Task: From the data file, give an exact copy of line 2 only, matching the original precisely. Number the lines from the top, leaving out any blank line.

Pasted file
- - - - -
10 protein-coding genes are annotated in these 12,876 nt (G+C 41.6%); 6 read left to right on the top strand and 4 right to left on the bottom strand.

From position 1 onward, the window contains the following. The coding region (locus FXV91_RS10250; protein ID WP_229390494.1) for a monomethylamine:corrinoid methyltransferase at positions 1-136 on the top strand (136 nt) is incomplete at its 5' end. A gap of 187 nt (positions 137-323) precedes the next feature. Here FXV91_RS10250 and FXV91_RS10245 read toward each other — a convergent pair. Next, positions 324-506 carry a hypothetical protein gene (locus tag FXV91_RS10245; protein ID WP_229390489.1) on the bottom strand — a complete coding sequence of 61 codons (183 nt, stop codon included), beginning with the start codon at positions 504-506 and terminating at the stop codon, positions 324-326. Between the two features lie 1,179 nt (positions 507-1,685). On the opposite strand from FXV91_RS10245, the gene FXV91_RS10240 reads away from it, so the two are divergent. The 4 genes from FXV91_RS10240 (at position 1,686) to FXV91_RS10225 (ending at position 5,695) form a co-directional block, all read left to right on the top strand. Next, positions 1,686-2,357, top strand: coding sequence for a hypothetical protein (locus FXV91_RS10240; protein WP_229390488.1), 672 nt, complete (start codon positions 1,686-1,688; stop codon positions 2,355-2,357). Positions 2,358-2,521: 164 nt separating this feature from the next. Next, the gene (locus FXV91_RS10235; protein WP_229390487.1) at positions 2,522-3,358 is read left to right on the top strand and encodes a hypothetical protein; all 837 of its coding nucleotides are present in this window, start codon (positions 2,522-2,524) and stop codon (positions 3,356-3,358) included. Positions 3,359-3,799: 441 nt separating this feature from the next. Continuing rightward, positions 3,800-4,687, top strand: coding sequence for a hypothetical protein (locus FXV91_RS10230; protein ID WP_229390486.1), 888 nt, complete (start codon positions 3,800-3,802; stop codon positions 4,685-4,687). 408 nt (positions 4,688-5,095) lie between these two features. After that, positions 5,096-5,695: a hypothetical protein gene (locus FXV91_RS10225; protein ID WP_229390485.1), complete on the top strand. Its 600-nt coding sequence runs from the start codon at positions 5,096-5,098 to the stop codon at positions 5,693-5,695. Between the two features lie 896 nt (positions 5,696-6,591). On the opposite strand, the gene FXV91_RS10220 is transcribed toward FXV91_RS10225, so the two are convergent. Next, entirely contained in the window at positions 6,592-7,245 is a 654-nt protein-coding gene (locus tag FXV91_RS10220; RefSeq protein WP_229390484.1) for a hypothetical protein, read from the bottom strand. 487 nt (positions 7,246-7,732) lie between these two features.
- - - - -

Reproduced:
From position 1 onward, the window contains the following. The coding region (locus FXV91_RS10250; protein ID WP_229390494.1) for a monomethylamine:corrinoid methyltransferase at positions 1-136 on the top strand (136 nt) is incomplete at its 5' end. A gap of 187 nt (positions 137-323) precedes the next feature. Here FXV91_RS10250 and FXV91_RS10245 read toward each other — a convergent pair. Next, positions 324-506 carry a hypothetical protein gene (locus tag FXV91_RS10245; protein ID WP_229390489.1) on the bottom strand — a complete coding sequence of 61 codons (183 nt, stop codon included), beginning with the start codon at positions 504-506 and terminating at the stop codon, positions 324-326. Between the two features lie 1,179 nt (positions 507-1,685). On the opposite strand from FXV91_RS10245, the gene FXV91_RS10240 reads away from it, so the two are divergent. The 4 genes from FXV91_RS10240 (at position 1,686) to FXV91_RS10225 (ending at position 5,695) form a co-directional block, all read left to right on the top strand. Next, positions 1,686-2,357, top strand: coding sequence for a hypothetical protein (locus FXV91_RS10240; protein WP_229390488.1), 672 nt, complete (start codon positions 1,686-1,688; stop codon positions 2,355-2,357). Positions 2,358-2,521: 164 nt separating this feature from the next. Next, the gene (locus FXV91_RS10235; protein WP_229390487.1) at positions 2,522-3,358 is read left to right on the top strand and encodes a hypothetical protein; all 837 of its coding nucleotides are present in this window, start codon (positions 2,522-2,524) and stop codon (positions 3,356-3,358) included. Positions 3,359-3,799: 441 nt separating this feature from the next. Continuing rightward, positions 3,800-4,687, top strand: coding sequence for a hypothetical protein (locus FXV91_RS10230; protein ID WP_229390486.1), 888 nt, complete (start codon positions 3,800-3,802; stop codon positions 4,685-4,687). 408 nt (positions 4,688-5,095) lie between these two features. After that, positions 5,096-5,695: a hypothetical protein gene (locus FXV91_RS10225; protein ID WP_229390485.1), complete on the top strand. Its 600-nt coding sequence runs from the start codon at positions 5,096-5,098 to the stop codon at positions 5,693-5,695. Between the two features lie 896 nt (positions 5,696-6,591). On the opposite strand, the gene FXV91_RS10220 is transcribed toward FXV91_RS10225, so the two are convergent. Next, entirely contained in the window at positions 6,592-7,245 is a 654-nt protein-coding gene (locus tag FXV91_RS10220; RefSeq protein WP_229390484.1) for a hypothetical protein, read from the bottom strand. 487 nt (positions 7,246-7,732) lie between these two features.